Pinchas was a humble lumber merchant. With time, his business flourished and he became a wealthy man. At first, the community was pleased with the progress he had made, as his success was alsoHis donations dwindled, until they ceased completely good for the financial needs of the community. But little by little, Pinchas began to alienate himself from the community and their needs.

The time came when Pinchas no longer felt comfortable living in the Jewish community, and he moved to the other side of town where he built himself a large, well-guarded mansion.

His new choice of residence curtailed his giving of charity even more. At first, if someone knocked on the door, they’d receive a small sum. But soon enough, his donations dwindled, until they ceased completely. The administrators of the community funds removed his name from their lists of potential benefactors.

It happened one frigid night that a passerby noticed the mezuzah on Pinchas’s door and knocked. Luckily for the traveler, Pinchas was not home and the butler, feeling sorry for him, let him in.

The guest soon recovered from the cold, and the butler promptly told him about his boss’s history and character. He suggested that he find other accommodations, as his master did not like guests.

As they were talking, they heard a carriage pull up, and in walked Pinchas, wrapped in his fur coat. His reaction to the guest was quick. “What is this? A soup kitchen?! Get out of here now!” he shouted.

The next day, news spread that a stranger had died on the streets not far from Pinchas’s mansion. The story did not move Pinchas in the slightest. He knew who the person was, but he did not let it bother him.

That night, he had a dream. Two robust men broke into his house and began dragging him, saying, “Come with us.”

Pinchas asked in surprise, “Where are we going?”

“To a court case held by Rabbi Mordechai Shraga Friedman, the tzaddik [righteous person] and rebbe of Husyatin in Ukraine.”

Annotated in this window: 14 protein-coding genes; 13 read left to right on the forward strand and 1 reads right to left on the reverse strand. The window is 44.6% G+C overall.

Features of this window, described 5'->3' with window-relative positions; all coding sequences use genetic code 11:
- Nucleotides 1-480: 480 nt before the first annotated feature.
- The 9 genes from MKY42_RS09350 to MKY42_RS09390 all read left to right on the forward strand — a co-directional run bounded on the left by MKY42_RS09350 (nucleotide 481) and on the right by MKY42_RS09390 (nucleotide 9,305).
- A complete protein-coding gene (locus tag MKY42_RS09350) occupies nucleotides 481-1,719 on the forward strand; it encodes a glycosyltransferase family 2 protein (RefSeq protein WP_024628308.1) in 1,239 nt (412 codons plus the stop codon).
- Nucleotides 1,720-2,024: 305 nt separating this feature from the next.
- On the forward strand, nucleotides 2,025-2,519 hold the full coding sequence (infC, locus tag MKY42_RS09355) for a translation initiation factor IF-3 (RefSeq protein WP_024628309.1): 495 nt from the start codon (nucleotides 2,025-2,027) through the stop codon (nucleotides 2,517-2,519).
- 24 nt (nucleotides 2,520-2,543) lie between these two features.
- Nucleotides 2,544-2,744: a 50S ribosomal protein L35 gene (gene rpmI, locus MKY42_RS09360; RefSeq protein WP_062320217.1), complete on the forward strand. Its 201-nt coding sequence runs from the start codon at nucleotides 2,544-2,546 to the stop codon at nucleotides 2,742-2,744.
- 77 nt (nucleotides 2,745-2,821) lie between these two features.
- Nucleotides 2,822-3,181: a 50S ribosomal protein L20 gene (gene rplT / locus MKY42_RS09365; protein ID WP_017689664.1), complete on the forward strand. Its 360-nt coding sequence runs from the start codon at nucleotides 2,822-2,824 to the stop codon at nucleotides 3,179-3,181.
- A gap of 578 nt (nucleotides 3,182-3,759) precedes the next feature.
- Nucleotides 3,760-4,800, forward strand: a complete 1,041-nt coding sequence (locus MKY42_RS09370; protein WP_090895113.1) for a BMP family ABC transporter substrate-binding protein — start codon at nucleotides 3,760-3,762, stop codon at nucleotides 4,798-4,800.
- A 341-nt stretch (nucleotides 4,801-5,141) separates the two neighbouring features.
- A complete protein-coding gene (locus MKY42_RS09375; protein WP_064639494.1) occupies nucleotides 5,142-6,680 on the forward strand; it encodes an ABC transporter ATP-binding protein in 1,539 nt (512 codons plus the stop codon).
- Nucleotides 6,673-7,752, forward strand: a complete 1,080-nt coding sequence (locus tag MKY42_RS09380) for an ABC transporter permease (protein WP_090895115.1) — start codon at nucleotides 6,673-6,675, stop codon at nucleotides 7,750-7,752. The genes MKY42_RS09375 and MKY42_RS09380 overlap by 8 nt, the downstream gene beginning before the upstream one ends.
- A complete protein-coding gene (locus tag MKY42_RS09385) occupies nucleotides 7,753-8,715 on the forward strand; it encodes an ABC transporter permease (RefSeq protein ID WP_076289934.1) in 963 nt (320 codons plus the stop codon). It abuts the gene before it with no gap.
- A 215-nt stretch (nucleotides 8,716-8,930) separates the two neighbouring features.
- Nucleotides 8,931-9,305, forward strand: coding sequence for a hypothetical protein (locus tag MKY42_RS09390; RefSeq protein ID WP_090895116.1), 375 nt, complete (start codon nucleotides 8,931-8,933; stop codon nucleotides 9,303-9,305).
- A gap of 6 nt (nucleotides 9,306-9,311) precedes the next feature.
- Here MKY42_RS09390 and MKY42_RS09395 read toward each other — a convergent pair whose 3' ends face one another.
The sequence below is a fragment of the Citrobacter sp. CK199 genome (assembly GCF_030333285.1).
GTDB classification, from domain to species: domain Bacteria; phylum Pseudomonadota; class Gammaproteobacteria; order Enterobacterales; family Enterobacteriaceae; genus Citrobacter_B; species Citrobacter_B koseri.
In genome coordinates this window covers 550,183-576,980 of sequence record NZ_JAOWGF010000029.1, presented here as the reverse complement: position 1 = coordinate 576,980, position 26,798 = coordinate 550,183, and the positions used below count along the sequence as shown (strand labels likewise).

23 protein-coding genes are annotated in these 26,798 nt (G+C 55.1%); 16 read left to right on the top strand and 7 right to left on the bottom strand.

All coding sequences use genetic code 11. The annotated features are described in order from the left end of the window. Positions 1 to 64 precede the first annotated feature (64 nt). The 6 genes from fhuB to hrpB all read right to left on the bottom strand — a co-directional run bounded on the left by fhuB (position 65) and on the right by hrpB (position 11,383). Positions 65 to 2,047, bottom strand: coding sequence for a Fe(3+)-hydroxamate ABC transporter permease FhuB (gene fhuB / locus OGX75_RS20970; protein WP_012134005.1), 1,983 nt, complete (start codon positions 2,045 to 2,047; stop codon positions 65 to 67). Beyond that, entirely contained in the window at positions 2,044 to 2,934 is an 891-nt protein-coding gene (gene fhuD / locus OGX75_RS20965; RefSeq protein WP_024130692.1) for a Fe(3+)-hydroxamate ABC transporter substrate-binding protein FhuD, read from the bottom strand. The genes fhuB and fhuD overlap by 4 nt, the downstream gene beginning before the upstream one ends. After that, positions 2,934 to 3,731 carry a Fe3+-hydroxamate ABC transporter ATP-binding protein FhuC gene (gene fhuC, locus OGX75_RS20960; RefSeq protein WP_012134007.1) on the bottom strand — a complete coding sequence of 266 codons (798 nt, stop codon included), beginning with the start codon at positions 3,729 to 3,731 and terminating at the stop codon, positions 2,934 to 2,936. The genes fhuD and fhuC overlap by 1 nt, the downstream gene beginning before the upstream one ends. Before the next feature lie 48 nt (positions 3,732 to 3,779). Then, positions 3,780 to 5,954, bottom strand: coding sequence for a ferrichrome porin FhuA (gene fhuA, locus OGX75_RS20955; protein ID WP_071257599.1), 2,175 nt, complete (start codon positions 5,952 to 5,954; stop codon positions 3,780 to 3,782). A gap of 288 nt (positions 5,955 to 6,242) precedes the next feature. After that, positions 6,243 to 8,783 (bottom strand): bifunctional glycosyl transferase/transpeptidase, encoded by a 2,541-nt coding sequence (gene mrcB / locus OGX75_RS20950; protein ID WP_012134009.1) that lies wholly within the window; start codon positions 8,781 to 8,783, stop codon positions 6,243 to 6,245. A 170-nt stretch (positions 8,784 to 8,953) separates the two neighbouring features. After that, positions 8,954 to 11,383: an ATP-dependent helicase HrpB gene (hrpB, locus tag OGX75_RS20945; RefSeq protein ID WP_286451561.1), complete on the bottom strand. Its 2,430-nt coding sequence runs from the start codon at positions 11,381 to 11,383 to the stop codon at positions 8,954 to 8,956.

“But why?” Pinchas asked.

“Everything will be known to you at the right time,” they answered bluntly.

He soon found himself in a large yard surrounding a beautiful house. At first he was intrigued by the scene, but when he was brought inside to a packed room, fear began to overtake him as he heard the masses call out that a path be made for the chief judge, the Rebbe of Husyatin. The rebbe entered and took his seat in between two other judges who were already waiting.

Pinchas immediately recognized the plaintiff; it was the poor traveler from the previous night. The dead man began his accusation by recounting how hungry and weak he was when he stood at the door of the mansion, while Pinchas stood there still as a stone and ignored his pleading. The man outlined the last few minutes of his life after he was thrown out, including all the grim details. “My last ounce of energy left me, and there was no salvation for me. After many days of existing on an empty stomach, my hunger and the bitter cold did me in.”

“Do you have anything to say in your defense?” asked the rebbe.

Pinchas was silent. For the first time he felt remorse and was embarrassed of his actions.

After deliberating with the other judges, the rebbe turned to Pinchas and said, “You should sell your property and divide it in two. One half you should give to the widow of the poor man, and the other half you should keep for your family. If you agree to this sentence, change your ways and open your doors to anyone who is poor your soul will have a tikkun (rectification).”

Pinchas woke up soaked in a sweat. He tried to ignore the dream, pushing it out of his mind. But it kept coming back. It gave him no rest until he decided to travel to Husyatin.

When he arrived at the rebbe’s house in Husyatin, his heart started pounding. He remembered the courtyard and the structure of the house from his dream! His knees were shaking as he walked into the study hall; it all looked exactly like the courtroom from his dream.

A large crowd was listening to a TorahHe tried to ignore the dream, but it kept coming back discourse that was being given by the rebbe. Under the cover of the crowd, Pinchas became more confident, and he tried to get a peek at the tzaddik. There was no doubt this was the chief judge from his dream.

Suddenly, a narrow path cleared. Pinchas didn’t understand the movement of the rebbe’s finger, gesturing for him to come forward. Those standing near him said, “The rebbe is summoning you.”

Pinchas felt faint. With shaky legs, he made his way up to the rebbe and came face to face with the tzaddik who said sharply, “Remember to follow the verdict and you will merit a tikkun.”

At that moment, Pinchas passed out. And when he came to, he was a changed man. Pinchas knew with absolute certainty that he would do as he was told. He was filled with deep remorse, and wanted to correct his wicked ways and return to his community.

(Translated and adapted from Sichat Hashavuah 607.)